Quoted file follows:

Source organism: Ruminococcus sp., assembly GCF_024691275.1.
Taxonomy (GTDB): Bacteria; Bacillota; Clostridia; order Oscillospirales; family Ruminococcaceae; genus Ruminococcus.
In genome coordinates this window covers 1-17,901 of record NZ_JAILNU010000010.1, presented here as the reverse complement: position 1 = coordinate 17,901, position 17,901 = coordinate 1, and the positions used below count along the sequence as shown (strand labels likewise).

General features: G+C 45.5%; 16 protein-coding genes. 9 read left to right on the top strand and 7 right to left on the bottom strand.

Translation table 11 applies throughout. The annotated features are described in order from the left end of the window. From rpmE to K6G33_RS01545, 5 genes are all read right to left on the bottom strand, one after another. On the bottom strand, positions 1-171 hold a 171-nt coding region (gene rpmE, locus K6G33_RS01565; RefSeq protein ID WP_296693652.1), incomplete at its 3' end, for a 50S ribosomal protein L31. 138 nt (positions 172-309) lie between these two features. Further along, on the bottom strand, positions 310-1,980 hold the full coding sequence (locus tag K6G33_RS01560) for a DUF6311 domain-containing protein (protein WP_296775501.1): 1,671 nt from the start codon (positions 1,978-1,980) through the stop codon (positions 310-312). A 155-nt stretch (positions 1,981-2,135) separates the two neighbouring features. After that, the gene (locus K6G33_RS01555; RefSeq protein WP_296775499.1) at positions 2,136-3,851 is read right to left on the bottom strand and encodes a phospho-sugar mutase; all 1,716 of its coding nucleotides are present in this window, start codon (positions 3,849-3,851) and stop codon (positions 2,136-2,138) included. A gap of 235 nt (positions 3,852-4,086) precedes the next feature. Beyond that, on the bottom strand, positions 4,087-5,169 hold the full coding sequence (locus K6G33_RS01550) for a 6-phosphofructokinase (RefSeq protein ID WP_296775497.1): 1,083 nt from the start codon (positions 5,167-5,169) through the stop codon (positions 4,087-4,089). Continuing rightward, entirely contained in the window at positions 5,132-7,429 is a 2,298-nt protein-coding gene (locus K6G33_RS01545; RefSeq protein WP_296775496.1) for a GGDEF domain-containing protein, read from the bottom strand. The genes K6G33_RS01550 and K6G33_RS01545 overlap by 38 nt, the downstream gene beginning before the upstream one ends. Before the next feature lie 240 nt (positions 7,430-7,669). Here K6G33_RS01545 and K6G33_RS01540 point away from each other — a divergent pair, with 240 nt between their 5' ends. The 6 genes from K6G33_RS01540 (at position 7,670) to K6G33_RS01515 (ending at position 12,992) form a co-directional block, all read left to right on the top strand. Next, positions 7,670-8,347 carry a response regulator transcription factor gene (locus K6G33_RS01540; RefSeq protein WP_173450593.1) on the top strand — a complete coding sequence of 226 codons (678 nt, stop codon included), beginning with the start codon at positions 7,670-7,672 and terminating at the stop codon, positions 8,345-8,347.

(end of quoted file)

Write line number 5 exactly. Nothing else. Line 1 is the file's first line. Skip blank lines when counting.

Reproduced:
Translation table 11 applies throughout. The annotated features are described in order from the left end of the window. From rpmE to K6G33_RS01545, 5 genes are all read right to left on the bottom strand, one after another. On the bottom strand, positions 1-171 hold a 171-nt coding region (gene rpmE, locus K6G33_RS01565; RefSeq protein ID WP_296693652.1), incomplete at its 3' end, for a 50S ribosomal protein L31. 138 nt (positions 172-309) lie between these two features. Further along, on the bottom strand, positions 310-1,980 hold the full coding sequence (locus tag K6G33_RS01560) for a DUF6311 domain-containing protein (protein WP_296775501.1): 1,671 nt from the start codon (positions 1,978-1,980) through the stop codon (positions 310-312). A 155-nt stretch (positions 1,981-2,135) separates the two neighbouring features. After that, the gene (locus K6G33_RS01555; RefSeq protein WP_296775499.1) at positions 2,136-3,851 is read right to left on the bottom strand and encodes a phospho-sugar mutase; all 1,716 of its coding nucleotides are present in this window, start codon (positions 3,849-3,851) and stop codon (positions 2,136-2,138) included. A gap of 235 nt (positions 3,852-4,086) precedes the next feature. Beyond that, on the bottom strand, positions 4,087-5,169 hold the full coding sequence (locus K6G33_RS01550) for a 6-phosphofructokinase (RefSeq protein ID WP_296775497.1): 1,083 nt from the start codon (positions 5,167-5,169) through the stop codon (positions 4,087-4,089). Continuing rightward, entirely contained in the window at positions 5,132-7,429 is a 2,298-nt protein-coding gene (locus K6G33_RS01545; RefSeq protein WP_296775496.1) for a GGDEF domain-containing protein, read from the bottom strand. The genes K6G33_RS01550 and K6G33_RS01545 overlap by 38 nt, the downstream gene beginning before the upstream one ends. Before the next feature lie 240 nt (positions 7,430-7,669). Here K6G33_RS01545 and K6G33_RS01540 point away from each other — a divergent pair, with 240 nt between their 5' ends. The 6 genes from K6G33_RS01540 (at position 7,670) to K6G33_RS01515 (ending at position 12,992) form a co-directional block, all read left to right on the top strand. Next, positions 7,670-8,347 carry a response regulator transcription factor gene (locus K6G33_RS01540; RefSeq protein WP_173450593.1) on the top strand — a complete coding sequence of 226 codons (678 nt, stop codon included), beginning with the start codon at positions 7,670-7,672 and terminating at the stop codon, positions 8,345-8,347.